barcode reading using c#.net Copyright 2008 by The McGraw-Hill Companies. Click here for terms of use. in Software

Creator QR in Software Copyright 2008 by The McGraw-Hill Companies. Click here for terms of use.

Copyright 2008 by The McGraw-Hill Companies. Click here for terms of use.
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PRINTED CIRCUITS HANDBOOK
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METHODS OF INCREASING CIRCUIT DENSITY
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There are basically three ways to increase printed circuit density:
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Decrease conductor line widths and the spacings between them Increase the number of circuit layers in the PCB Reduce via and pad sizes.
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Decreasing conductor line widths requires very-low-profile copper foils for high yields in circuit etching processes. However, other things being equal, lower profiles result in decreased foil adhesion to the dielectric. Balancing the copper surface profile for both adhesion to the dielectric and the ability to etch fine circuit features, not to mention the impact of surface roughness on electrical performance at high frequencies, is an important consideration. Copper foil manufacturers continue to research methods to improve the chemical adhesion between the foil and the various dielectric materials in use, relying less on a rough surface profile for mechanical adhesion, and allowing for very low profiles for circuit etching and lower conductor losses at high frequencies. Increasing circuit layer counts have resulted in both greater overall multilayer thicknesses and thinner individual dielectrics, making thickness control and thermal reliability more important than ever. Adding layers to a PCB also demands improved registration capabilities. One of the critical variables in controlling registration is the dimensional stability of the laminate material, which can become more challenging with the thinner laminates generally used as layer counts increase. Reducing via and pad sizes also requires improved laminate dimensional stability for registration of high layer count circuits.
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One obvious method to increase printed circuit functionality is to put more circuitry per unit area of the circuit. Printed circuit densification has driven several improvements in copper foil technology. One of the first developments was high temperature elongation (HTE) foils. Other advances include low- and very-low-profile foils, thin foils, and foils for high-performance resin systems.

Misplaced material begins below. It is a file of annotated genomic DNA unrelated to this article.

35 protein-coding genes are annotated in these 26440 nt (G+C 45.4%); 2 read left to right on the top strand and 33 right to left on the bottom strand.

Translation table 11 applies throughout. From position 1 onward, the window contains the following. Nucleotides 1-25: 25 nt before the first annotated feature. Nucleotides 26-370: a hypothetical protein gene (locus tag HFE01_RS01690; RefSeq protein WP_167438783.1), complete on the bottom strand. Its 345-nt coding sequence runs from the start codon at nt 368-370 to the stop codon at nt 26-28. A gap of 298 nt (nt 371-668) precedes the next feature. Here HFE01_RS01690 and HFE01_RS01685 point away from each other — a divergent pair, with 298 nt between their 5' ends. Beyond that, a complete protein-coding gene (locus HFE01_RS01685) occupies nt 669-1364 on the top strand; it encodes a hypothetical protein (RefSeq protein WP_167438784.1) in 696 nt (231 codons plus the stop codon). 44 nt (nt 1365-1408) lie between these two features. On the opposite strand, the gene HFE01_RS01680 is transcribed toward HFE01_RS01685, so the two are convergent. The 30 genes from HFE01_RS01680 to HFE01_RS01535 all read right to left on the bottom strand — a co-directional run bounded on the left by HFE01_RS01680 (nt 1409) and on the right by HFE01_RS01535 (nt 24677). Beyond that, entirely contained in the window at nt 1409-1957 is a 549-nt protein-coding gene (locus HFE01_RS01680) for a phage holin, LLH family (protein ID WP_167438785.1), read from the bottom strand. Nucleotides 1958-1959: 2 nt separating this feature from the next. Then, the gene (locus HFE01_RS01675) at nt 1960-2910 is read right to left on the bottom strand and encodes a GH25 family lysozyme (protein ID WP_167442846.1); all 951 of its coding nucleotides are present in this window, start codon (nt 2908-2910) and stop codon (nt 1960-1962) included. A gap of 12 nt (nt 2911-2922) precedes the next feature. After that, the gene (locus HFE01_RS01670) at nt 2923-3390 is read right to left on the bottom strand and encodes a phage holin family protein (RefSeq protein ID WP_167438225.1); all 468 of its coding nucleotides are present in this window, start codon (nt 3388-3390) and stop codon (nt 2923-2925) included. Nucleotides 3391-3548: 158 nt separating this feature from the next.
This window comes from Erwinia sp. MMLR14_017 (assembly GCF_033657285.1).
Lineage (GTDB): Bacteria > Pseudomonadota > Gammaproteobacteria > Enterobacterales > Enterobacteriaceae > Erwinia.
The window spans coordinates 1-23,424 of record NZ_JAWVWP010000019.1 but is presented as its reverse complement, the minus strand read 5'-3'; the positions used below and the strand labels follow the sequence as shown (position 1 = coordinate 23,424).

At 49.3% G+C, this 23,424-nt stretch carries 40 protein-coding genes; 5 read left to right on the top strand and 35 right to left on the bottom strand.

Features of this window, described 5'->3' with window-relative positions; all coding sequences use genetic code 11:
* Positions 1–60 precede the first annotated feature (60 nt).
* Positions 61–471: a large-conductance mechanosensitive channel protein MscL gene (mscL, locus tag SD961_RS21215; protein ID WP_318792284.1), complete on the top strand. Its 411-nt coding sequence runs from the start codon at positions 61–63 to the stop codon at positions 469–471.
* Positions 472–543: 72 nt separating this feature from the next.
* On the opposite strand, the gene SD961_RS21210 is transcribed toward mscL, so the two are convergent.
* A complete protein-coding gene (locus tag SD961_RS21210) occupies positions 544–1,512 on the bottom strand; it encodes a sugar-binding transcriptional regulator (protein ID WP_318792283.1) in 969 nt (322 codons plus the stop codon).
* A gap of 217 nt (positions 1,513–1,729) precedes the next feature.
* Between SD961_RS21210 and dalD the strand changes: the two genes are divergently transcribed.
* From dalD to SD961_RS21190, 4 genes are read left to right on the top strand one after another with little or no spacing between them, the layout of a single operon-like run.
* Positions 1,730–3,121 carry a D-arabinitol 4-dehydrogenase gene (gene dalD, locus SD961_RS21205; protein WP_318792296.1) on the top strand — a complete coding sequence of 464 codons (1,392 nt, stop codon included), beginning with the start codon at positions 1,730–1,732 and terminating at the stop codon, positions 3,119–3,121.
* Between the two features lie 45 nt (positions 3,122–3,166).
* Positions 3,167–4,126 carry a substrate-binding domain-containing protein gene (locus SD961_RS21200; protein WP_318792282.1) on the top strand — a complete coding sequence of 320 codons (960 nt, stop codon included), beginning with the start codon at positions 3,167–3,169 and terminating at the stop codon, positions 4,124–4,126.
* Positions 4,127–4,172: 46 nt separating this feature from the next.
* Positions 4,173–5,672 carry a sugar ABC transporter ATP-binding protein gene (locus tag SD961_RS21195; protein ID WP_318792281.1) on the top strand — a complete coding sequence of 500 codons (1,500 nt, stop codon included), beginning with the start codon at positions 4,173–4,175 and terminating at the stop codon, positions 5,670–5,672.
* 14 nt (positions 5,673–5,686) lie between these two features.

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HTE Foil HTE or Class 3 copper foil exhibits improved elongation properties at elevated temperatures as compared to standard electrodeposited or Class 1 copper foil. Typical elongation values for HTE copper foil range from 4 10 percent at 180 C. The growth in multilayer printed circuits has resulted in HTE becoming the most commonly used foil, since its excellent ductility at elevated temperatures helps prevent inner-layer copper foil cracking. As a printed circuit experiences a thermal cycle, the base materials will expand. The z-axis expansion applies stress to the connection of the inner-layer foil and the plated hole. With HTE foil, the reliability of this connection is improved. This property is particularly important in thicker circuits and high resin content constructions where increased zaxis expansion occurs.
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Low-Profile and Reverse-Treated Copper Foils Three classifications describe the profile of the copper foil surface as shown in Table 9.1. Copper foil profile is important for etching of fine-line circuits. Figures 7.23 through 7.26 illustrate the difference between standard- and low-profile foils.As can be seen in those photos,
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BASE MATERIALS PERFORMANCE ISSUES
TABLE 9.1 Copper Foil Profiles Foil Profile Type S Standard L Low Profile V Very Low Profile X No Treatment or Roughness Max. Foil Profile (Microns) N/A 10.2 5.1 N/A Max. Foil Profile (m Inches) N/A 400 200 N/A
the tooth profile of the standard-profile foil is much more pronounced. The etching of the lower-profile foil results in more control of the geometry of the circuit trace. In addition, in very thin laminates, the large tooth structure of the standard profile foil can result in inconsistent dielectric thickness, making impedance control more difficult, and can even result in electrical failures if the tooth structures from the opposing sides of the laminate protrude sufficiently. Reverse-treated foils (RTF) take this concept a step further. When copper foil is manufactured, there is a very smooth, shiny side and a rougher matte side. Conventional technology involved treating the matte side and laminating this side to the base material. Reverse-treated foil, as its name implies, involves putting the treatments on the smooth, shiny side of the foil and laminating this side to the base material. This has two important effects. First, the side bonded to the base material has an extremely low profile that aids in etching very fine circuit traces. Second, the rougher matte side, which is now on the surface of the laminate, can improve photoresist adhesion. This enables the removal of surface roughening processes during PCB manufacturing and can also improve inner-layer imaging and etching yields. Figure 9.1 compares laminates made with conventional and RTF foils.
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